Friday Fuel: The Bible Tells Me So

September 26, 2014

Ah, a new season. Autumn has to be my favorite (except for all of the pollen.) But then again, I get excited for every new season. It’s weird, I know what’s going to happen in the next season. I’ve seen it all before. But I’m always ready for it to happen again.

This week, there were some really good, deep, challenging things that came onto my radar, but I’m going to concentrate on one specific book that landed on my desk last week.

On My Bookshelf

I got a free copy of Peter Enns’ book The Bible Tells Me SoNow, here’s the thing, when it comes to any book on biblical interpretation, I ForTheBibleTellsMeSocan’t just give it a ringing, blind endorsement. That is irresponsible. So what can I say about it?

I fundamentally agree with Enns’ central argument, which happens to be the subtitle, “Why defending scripture has made us unable to read it.” I think most of us are borderline illiterate when it comes to making sense of our Bibles. Some of us take the bare-bones approach of the Bible says it, I believe it, that settles it. Such an approach does not make a more faithful Christian. It makes a bulldozer Christian who plows through all manner of biblical literature with no sensitivity to the original author or audience. Other people get stuck in the weeds of “original Greek” meanings and trying to discern where one author started a sentence and another author ended it. I do not think that is productive either.

I have to admit, going to seminary was a trial for my faith, because I realized for the first time just how complex the history of the Bible is. I believe as Enns says that the Bible is exactly the way God wants it to be. And I have said before that I do not believe every Old Testament story has to be literally true for the Bible to be inerrant. (A word whose meaning we’ve all but lost.) The Bible is a complex, beautiful, poetic book that was somehow inspired by God. But that doesn’t mean it’s the same as our American History textbooks from high school.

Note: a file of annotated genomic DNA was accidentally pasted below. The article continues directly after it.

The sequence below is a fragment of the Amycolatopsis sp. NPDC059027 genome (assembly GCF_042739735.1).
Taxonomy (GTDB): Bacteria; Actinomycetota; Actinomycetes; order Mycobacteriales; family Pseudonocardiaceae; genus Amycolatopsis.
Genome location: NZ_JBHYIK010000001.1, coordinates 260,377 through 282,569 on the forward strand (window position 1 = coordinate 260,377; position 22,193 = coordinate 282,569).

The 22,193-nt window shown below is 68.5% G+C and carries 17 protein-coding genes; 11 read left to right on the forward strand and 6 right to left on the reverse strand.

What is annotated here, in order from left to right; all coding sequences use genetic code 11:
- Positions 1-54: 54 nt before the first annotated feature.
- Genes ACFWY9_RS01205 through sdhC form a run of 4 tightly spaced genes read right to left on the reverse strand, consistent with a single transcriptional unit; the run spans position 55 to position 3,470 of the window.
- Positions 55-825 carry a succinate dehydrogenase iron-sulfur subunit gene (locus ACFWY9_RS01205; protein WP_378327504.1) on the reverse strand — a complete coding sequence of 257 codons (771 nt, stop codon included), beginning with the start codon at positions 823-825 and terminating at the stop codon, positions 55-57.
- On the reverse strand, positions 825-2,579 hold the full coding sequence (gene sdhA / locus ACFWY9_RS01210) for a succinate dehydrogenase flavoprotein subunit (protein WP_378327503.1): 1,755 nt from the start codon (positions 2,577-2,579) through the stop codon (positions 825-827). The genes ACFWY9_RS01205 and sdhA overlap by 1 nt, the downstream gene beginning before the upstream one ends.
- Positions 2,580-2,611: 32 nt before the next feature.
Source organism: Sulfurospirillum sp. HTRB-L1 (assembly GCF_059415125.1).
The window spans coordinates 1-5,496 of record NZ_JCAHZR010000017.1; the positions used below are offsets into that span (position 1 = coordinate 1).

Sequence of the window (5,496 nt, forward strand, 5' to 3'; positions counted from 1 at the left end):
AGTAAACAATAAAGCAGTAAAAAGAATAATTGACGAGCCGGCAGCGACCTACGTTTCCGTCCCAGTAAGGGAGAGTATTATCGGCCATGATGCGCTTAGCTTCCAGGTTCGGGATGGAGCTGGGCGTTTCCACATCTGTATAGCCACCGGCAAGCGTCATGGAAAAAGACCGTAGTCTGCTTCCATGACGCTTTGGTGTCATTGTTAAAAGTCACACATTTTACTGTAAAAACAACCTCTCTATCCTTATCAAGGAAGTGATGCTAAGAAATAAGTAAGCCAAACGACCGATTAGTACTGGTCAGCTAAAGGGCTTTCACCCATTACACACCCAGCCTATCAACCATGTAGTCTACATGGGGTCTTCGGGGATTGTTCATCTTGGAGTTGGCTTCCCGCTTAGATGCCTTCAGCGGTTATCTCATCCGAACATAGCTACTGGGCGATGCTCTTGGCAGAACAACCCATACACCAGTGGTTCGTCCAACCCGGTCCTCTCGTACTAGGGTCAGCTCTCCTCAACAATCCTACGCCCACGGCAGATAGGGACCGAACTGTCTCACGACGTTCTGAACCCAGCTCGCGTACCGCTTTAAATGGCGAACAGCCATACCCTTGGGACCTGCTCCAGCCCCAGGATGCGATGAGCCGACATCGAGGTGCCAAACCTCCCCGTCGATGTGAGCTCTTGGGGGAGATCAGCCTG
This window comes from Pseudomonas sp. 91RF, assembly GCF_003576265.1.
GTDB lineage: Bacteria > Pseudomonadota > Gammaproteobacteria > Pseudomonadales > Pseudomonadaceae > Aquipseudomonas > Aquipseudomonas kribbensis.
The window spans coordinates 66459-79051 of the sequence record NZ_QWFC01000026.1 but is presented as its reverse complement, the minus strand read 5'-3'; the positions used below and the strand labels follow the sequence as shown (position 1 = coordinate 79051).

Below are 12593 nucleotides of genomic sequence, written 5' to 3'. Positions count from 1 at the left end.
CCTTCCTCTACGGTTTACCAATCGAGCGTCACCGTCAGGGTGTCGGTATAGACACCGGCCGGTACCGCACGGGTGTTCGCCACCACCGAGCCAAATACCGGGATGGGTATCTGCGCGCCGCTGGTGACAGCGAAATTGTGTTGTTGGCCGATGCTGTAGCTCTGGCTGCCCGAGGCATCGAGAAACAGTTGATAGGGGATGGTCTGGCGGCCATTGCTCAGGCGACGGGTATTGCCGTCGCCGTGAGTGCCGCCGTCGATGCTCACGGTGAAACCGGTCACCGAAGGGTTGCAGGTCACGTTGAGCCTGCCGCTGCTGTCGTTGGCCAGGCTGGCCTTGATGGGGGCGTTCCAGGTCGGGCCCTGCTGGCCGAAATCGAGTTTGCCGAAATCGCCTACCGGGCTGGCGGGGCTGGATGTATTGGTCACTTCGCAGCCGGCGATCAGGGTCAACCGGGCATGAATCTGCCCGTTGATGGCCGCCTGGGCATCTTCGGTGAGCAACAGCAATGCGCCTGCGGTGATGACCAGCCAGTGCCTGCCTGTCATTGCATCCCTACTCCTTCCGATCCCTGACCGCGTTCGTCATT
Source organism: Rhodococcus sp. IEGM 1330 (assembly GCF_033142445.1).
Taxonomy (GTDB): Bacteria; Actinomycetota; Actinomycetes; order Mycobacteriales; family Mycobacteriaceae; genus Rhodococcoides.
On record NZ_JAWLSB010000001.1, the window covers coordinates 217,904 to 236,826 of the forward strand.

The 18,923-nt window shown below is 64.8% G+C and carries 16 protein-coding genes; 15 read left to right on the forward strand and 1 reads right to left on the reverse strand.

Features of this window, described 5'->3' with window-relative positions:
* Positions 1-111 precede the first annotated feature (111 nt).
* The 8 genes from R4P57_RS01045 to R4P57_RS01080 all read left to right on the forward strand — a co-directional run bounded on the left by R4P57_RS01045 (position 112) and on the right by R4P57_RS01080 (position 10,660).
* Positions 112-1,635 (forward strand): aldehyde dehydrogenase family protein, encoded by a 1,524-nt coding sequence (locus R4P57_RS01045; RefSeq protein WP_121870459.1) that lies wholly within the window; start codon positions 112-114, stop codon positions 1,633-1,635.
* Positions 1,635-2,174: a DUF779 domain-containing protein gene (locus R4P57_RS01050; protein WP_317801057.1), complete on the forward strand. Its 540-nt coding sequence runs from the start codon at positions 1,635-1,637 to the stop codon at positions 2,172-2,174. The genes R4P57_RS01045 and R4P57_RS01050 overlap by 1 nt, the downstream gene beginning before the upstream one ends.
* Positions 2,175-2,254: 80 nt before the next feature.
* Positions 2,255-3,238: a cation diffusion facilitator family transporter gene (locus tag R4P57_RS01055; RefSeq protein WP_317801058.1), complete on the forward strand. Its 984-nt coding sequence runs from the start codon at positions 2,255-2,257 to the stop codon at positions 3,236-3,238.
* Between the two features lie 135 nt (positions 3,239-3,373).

That being said, I would be remiss to give a blanket endorsement to Enns approach, as I would be to anyone’s approach. I don’t know if I can go all the way to the logical conclusions of Enns’ arguments, in which whole chunks of the Bible were fabricated to address contemporary issues in Israel. I don’t need the Bible to be that way to be settled with it in my mind. And maybe you don’t either. Who says Enns has finally unlocked the “Bible code,” perfectly and inerrantly? No one. So read with discernment. Take with a grain of salt. I can’t imagine Peter Enns telling anyone to do otherwise. Don’t lap up these words, eagerly and unquestioningly, the way Enns’ describes his early experiences in seminary. If the Bible is as important as we say it is, then we should be careful with the authors who tell us how to interpret it.

The Bible Tells Me So may change the way you read your Bible. Regardless, I do think that reading an author who challenges us to “the the Bible be what it is, even when it doesn’t behave the way we want” is always a fruitful exercise.